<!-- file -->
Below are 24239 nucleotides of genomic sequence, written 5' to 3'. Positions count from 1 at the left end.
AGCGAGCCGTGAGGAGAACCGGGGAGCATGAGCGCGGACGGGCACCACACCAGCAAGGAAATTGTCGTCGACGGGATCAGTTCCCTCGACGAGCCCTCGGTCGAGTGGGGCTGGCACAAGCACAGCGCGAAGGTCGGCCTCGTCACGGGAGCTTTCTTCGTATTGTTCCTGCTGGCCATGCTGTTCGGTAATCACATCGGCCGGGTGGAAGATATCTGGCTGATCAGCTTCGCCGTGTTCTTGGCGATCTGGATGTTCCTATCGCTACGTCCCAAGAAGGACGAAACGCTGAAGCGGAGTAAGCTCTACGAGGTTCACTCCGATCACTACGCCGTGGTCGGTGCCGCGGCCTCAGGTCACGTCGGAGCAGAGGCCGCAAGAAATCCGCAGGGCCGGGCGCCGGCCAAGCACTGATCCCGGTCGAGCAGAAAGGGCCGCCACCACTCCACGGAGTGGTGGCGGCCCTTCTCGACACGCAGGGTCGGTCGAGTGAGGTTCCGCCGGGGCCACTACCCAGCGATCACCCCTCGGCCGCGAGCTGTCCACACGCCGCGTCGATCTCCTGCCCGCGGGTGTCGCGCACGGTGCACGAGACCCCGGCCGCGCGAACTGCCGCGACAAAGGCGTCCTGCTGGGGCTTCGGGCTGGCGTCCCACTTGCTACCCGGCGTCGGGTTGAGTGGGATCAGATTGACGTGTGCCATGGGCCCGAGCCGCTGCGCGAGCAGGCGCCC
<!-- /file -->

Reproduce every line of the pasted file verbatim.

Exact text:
Below are 24239 nucleotides of genomic sequence, written 5' to 3'. Positions count from 1 at the left end.
AGCGAGCCGTGAGGAGAACCGGGGAGCATGAGCGCGGACGGGCACCACACCAGCAAGGAAATTGTCGTCGACGGGATCAGTTCCCTCGACGAGCCCTCGGTCGAGTGGGGCTGGCACAAGCACAGCGCGAAGGTCGGCCTCGTCACGGGAGCTTTCTTCGTATTGTTCCTGCTGGCCATGCTGTTCGGTAATCACATCGGCCGGGTGGAAGATATCTGGCTGATCAGCTTCGCCGTGTTCTTGGCGATCTGGATGTTCCTATCGCTACGTCCCAAGAAGGACGAAACGCTGAAGCGGAGTAAGCTCTACGAGGTTCACTCCGATCACTACGCCGTGGTCGGTGCCGCGGCCTCAGGTCACGTCGGAGCAGAGGCCGCAAGAAATCCGCAGGGCCGGGCGCCGGCCAAGCACTGATCCCGGTCGAGCAGAAAGGGCCGCCACCACTCCACGGAGTGGTGGCGGCCCTTCTCGACACGCAGGGTCGGTCGAGTGAGGTTCCGCCGGGGCCACTACCCAGCGATCACCCCTCGGCCGCGAGCTGTCCACACGCCGCGTCGATCTCCTGCCCGCGGGTGTCGCGCACGGTGCACGAGACCCCGGCCGCGCGAACTGCCGCGACAAAGGCGTCCTGCTGGGGCTTCGGGCTGGCGTCCCACTTGCTACCCGGCGTCGGGTTGAGTGGGATCAGATTGACGTGTGCCATGGGCCCGAGCCGCTGCGCGAGCAGGCGCCC